I fought to introduce a new course to our curriculum this year – one that I taught years ago at a similar school in Los Angeles. We called it *Topics in Mathematics* and “sold it” as a liberal arts math class for senior level non-math/science majors. Basically, it was the only non-calculus track 4th year math course available. I loved it so much that I brought it to my current school where it is currently in its inaugural year with questionable success.

In the three months of school so far, we have studied set theory, permutations and combinations, probability, voting and apportionment systems (to go along with the election), statistics, and financial math. While the students *probably* enjoy these topics more than they would a traditional calculus-track course, they still don’t quite have any ownership in the areas we study. In the era of proliferation of information, where students can buy echapters with ease, I wonder if it’s not a better idea to have the students do a bit of research at the beginning of the year on possible topics, and then to decide *what *they want to study. This way, the curriculum is planned by them, and they get to choose the math they want to learn rather than what I think they *need* to learn.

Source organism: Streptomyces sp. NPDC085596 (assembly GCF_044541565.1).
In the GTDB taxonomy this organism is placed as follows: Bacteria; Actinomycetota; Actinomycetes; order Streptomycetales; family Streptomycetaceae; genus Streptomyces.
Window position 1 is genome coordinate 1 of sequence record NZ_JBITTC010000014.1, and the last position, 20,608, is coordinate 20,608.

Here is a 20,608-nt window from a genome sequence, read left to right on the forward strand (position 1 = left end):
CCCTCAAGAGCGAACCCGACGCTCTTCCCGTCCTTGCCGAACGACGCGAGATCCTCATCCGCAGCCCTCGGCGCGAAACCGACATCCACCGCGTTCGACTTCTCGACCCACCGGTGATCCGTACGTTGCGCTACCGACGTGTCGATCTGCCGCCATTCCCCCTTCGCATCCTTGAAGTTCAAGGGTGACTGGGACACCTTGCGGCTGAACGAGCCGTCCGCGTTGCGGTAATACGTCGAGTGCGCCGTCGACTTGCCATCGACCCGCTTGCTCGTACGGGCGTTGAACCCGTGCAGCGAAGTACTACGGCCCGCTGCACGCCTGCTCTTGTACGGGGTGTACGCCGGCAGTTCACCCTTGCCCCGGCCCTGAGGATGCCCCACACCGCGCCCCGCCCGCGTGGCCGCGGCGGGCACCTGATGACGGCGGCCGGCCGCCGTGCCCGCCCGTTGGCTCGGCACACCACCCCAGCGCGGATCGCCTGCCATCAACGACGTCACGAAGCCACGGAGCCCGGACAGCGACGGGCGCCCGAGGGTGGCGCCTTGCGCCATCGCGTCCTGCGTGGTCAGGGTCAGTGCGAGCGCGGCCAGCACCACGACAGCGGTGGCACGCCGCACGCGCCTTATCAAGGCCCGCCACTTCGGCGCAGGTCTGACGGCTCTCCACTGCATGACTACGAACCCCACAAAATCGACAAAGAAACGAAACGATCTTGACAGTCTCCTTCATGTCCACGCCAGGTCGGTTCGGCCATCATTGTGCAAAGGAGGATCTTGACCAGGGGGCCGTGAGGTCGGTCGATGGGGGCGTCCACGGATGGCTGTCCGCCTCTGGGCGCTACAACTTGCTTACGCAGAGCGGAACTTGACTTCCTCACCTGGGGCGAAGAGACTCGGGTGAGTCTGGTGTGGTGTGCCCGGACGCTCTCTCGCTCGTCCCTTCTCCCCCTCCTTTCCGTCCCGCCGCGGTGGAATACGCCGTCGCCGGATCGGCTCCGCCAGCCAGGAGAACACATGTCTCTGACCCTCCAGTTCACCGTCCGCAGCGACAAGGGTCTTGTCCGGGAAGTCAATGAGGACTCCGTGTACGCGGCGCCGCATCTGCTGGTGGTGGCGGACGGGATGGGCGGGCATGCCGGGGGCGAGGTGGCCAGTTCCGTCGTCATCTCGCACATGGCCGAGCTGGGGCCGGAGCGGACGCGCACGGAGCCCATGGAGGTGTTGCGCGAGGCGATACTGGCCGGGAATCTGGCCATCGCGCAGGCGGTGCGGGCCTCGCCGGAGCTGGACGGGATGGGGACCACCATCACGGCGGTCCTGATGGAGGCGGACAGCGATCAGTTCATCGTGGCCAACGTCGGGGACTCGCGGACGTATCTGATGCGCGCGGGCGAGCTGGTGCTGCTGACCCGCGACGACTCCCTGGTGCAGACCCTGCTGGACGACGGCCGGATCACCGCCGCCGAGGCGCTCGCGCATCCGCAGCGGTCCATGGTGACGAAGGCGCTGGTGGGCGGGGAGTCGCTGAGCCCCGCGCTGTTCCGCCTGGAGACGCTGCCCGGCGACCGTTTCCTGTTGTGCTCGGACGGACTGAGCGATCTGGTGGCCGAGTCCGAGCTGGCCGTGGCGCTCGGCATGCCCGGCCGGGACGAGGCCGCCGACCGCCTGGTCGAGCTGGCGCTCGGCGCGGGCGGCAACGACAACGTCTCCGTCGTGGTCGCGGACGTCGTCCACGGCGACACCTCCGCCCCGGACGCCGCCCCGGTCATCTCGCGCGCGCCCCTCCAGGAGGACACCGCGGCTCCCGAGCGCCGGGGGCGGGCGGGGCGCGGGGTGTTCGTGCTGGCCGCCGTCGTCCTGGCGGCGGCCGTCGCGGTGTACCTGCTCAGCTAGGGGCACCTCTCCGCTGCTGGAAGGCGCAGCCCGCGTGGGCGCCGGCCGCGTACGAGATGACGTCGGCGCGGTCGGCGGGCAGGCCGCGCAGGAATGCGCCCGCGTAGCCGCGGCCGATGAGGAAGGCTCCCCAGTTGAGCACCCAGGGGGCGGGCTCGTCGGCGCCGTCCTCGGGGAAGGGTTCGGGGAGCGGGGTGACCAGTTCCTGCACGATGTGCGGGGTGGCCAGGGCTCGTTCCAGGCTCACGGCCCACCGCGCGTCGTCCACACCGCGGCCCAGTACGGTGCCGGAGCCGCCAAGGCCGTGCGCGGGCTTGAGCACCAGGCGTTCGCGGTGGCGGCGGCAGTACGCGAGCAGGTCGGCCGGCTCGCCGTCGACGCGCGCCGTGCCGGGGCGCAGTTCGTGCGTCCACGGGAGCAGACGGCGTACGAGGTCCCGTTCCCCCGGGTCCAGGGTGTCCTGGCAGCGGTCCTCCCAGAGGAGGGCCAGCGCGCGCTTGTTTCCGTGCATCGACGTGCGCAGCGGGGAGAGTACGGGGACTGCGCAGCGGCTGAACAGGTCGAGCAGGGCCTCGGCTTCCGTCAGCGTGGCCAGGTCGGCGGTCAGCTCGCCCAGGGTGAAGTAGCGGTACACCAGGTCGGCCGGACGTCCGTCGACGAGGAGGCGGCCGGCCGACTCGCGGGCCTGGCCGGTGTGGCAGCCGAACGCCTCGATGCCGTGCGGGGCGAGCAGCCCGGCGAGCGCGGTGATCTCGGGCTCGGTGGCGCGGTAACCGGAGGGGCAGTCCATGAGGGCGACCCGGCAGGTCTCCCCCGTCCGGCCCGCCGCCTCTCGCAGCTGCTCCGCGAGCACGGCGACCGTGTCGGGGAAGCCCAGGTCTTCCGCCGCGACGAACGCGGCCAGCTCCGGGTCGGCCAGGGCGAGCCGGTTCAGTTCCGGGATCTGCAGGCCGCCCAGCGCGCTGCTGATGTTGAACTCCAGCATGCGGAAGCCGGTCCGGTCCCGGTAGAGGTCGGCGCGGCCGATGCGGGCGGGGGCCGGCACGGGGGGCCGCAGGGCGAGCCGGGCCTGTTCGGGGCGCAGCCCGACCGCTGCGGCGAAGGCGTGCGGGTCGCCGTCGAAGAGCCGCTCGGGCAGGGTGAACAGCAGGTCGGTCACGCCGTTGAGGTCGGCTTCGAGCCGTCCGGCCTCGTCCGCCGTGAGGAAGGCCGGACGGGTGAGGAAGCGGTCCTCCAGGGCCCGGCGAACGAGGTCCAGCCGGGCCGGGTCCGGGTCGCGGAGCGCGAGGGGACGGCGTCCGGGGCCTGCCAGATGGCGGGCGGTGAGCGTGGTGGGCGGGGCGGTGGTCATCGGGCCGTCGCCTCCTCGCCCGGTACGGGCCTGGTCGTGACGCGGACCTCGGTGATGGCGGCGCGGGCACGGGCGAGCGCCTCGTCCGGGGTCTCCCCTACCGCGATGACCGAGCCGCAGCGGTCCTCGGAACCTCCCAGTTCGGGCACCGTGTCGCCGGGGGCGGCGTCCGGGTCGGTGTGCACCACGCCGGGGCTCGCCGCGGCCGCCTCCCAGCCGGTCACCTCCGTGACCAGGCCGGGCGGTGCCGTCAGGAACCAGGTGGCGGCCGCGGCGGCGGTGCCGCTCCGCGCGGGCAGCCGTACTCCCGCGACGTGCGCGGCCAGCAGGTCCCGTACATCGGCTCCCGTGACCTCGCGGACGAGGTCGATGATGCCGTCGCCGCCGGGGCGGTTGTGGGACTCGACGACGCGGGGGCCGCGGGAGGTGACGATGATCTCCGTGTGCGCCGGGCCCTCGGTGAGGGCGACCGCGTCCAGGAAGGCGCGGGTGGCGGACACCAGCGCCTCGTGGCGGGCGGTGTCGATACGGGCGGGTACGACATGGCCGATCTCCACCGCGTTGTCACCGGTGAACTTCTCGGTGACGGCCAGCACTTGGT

I don’t know whether this would be successful or not, but it’s an idea. Definitely something to toss around at some informal teacher gatherings…

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## About sherioffy

I am a teacher. I am attempting to persuade today's youth that mathematics is both beautiful and satisfying. I'll keep you posted about the progress of my endeavors. So far, no one is buying it ;)

Sheri,

Reading your thoughts here made me excited– at the prospects of possibilities–

Made me want to be back with students and thinking on how this might work–

Wondering if a few actual real world scenarios that might require understanding of differing math concepts might be a way to determine student interest– which capture their attention, which do they want to help fix?

Can’t wait to read your next post!

Lani